Citizens say crisis team vague on details

Bree Long

Local residents are voicing concerns and frustration over what they say is a lack of COVID-19 information that was promised by officials.

According to Mayor Sue Catron's Executive Order approved by the Tahlequah City Council on April 27, the crisis task force team would provide weekly status updates on the coronavirus to the public through social media, the website, and the local newspaper. But on the city of Tahlequah website, the most recent numbers were posted May 20, and before that, May 8.

Northeastern Health System reportedly ran 1,400 tests with 28 pending results.

There are 38 positive tests results, 1,334 negative results, and no inpatients.

Ward 1 Councilor Bree Long has said the intent of the task force was to share information and use input to make informed decisions. However, Beth Melles, administrator for the Connecting Tahlequah during COVID-19 Facebook page, said she couldn't find the data. She said she would like to see the transparency that was promised.

The Daily Press asked Long for additional information, as far as the available PPE and what the hospital's capacity is.

"With Cherokee Nation, all of their stuff needs to go through communications to flow out, and so anything you want as far as hospital capacity and PPE, that would have to come from Cherokee Nation Communications," said Long. "I know just from talking with them - I know a lot of that is posted on their website."

Long said she assumed that since information from W.W. Hastings Hospital would have to go through CN Communications, that meant information from Northeastern Health System would need to go through the same process.

"I assume - and I haven't talked to [NHS CEO] Brian Woodliff - but I assume they also have the same process, as far as which information and how they share it, and the format that they share that in," said Long. "That would probably not be something [on which] I would want to speak on their behalf."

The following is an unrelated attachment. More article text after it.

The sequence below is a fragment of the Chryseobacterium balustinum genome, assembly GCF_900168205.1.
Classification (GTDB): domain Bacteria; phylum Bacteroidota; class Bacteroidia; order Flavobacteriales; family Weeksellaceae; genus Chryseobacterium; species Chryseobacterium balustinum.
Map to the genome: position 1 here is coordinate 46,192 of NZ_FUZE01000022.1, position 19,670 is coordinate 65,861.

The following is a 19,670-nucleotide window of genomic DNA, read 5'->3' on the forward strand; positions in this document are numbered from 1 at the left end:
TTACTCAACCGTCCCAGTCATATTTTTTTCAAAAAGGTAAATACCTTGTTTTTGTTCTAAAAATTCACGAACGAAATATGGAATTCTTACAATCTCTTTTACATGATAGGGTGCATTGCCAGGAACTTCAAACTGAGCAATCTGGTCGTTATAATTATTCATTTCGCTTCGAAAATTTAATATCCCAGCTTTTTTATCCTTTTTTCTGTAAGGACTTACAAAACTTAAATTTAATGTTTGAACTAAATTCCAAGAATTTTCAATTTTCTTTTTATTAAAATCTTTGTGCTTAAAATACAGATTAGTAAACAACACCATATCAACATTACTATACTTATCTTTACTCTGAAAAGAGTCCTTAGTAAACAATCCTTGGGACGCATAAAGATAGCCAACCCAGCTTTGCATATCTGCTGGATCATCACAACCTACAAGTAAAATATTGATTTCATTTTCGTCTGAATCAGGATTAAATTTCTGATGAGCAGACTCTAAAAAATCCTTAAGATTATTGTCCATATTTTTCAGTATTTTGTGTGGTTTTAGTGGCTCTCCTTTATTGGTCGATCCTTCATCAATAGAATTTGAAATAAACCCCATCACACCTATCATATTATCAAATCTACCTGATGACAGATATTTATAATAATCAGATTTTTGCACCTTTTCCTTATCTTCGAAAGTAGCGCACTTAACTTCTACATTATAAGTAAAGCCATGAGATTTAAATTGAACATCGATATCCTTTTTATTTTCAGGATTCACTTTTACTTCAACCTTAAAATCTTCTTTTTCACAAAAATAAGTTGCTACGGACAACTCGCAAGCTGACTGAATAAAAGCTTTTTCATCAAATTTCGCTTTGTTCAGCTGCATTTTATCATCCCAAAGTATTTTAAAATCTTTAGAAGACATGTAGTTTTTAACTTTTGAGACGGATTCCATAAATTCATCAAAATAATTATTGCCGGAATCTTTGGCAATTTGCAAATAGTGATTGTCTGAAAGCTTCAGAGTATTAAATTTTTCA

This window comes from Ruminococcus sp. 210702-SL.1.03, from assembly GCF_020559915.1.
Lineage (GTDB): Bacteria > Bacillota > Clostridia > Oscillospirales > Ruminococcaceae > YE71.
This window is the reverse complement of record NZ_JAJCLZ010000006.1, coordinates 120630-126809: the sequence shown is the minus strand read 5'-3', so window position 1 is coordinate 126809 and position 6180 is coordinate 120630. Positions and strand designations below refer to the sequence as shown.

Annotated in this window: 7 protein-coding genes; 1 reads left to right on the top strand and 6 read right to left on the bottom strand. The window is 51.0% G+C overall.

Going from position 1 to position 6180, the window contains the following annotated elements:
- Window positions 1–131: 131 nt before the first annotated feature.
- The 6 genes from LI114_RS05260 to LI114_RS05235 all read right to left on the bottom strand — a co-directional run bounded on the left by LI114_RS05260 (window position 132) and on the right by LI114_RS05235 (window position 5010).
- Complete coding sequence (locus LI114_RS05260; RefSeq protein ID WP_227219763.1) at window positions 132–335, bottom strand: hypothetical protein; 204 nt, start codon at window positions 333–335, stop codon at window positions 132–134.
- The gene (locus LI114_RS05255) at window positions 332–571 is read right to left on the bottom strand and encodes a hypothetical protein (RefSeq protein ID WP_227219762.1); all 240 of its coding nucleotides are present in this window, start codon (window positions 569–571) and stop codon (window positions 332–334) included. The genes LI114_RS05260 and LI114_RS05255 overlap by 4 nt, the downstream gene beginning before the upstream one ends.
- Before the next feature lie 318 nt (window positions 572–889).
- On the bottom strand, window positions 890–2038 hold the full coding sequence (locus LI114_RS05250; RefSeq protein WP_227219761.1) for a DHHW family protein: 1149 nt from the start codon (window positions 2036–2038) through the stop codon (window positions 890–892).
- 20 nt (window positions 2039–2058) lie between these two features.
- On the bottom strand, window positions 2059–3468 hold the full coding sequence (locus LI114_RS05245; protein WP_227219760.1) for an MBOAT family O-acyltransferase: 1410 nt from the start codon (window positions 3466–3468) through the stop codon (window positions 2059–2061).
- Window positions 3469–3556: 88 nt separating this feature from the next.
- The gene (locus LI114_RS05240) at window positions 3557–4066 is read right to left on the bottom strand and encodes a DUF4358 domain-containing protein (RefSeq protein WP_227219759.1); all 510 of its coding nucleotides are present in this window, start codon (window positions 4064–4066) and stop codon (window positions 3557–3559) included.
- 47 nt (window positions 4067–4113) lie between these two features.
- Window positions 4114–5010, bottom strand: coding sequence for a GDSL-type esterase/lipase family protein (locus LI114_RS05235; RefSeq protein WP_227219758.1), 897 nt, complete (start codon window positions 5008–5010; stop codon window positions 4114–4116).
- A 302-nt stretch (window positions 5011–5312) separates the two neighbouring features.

The crisis response team was formed as the pandemic began to surface Cherokee County. Members include Catron, Tahlequah City Council members, Cherokee County Emergency Management Director Mike Underwood, Tahlequah Police Chief Nate King, Tahlequah Fire Chief Ray Hammons, Cherokee County Sheriff Jason Chennault, the three members of the Cherokee County Board of Commissioners, Interim City Administrator Alan Chapman, Tahlequah Public Works Authority General Manager Mike Doublehead, Northeastern Health System CEO Brian Woodliff and Cherokee Nation W.W. Hastings CEO Brian Hail.

After questions arose about possible Open Meeting Act violations, District Attorney Jack Thorp issued an opinion that only one of the county commissioners could attend a crisis team member at any one time. He deferred to City Attorney Lloyd Grant on the city's position. Grant declined comment, but Catron said she was only allowing Long to attend those meetings to comply with the law.

According to its website, Cherokee Nation Health Services can administer two types of COVID-19 testing. Reference lab tests take 24 hours or more for results, and Rapid tests can show results in about 22 minutes. CN said Rapid tests are used on the most critically ill patients because of the limited supply of testing materials. The number of tests and supplies changes often. Cherokee Nation staff said they are working on various supply-chain opportunities for those test kit items.

As of May 20, the CNHS reported 76 confirmed cases of COVID-19. There are 2,500 test runs, with 28 pending results. CN has reported 2,124 negative results and no inpatients as of Wednesday. However, those numbers do not indicate where the individuals live, or whether they are even Cherokee citizens; they could be members of other Native tribes.

Cherokee Nation will begin a phased reopening of government offices and businesses on June 1.

While positive cases have slowed locally in time being for the economy to reopen, criminals have taken advantage of the circumstances and have kept authorities busy.

According to the Cherokee County Sheriff's Office, deputies responded to 27 vandalisms, 17 stolen vehicles, 12 burglaries, and 32 assaults between March 1 and May 15.

Sheriff Jason Chennault said there hasn't necessarily been an increase in calls, but a variant in the type of calls they receive.

"We've had some weird ones," said Chennault. "The other day, the guys took a call where a woman was holding a BB gun rifle to a guy. I mean, it's just random stuff that's out of the ordinary, and a lot of it is because people are getting tired of one another since this whole thing started."

Tahlequah Police Department Assistant Chief Steve Garner said calls for domestic incidents and driving under the influence have increased somewhat from the same time last year.

"It's not enough that we said, 'Oh, wow, this is crazy,' but it was about average, honestly," said Garner. "There were a few more, but for people being cooped up the way they have been, I'm surprised we didn't respond to more."

Garner said there were 94 domestic issues between March 1 and May 15 last year, and 110 during that same timeframe this year. There were six DUI incidents in 2019 and 16 between March 1 and May 15.

Recommended for you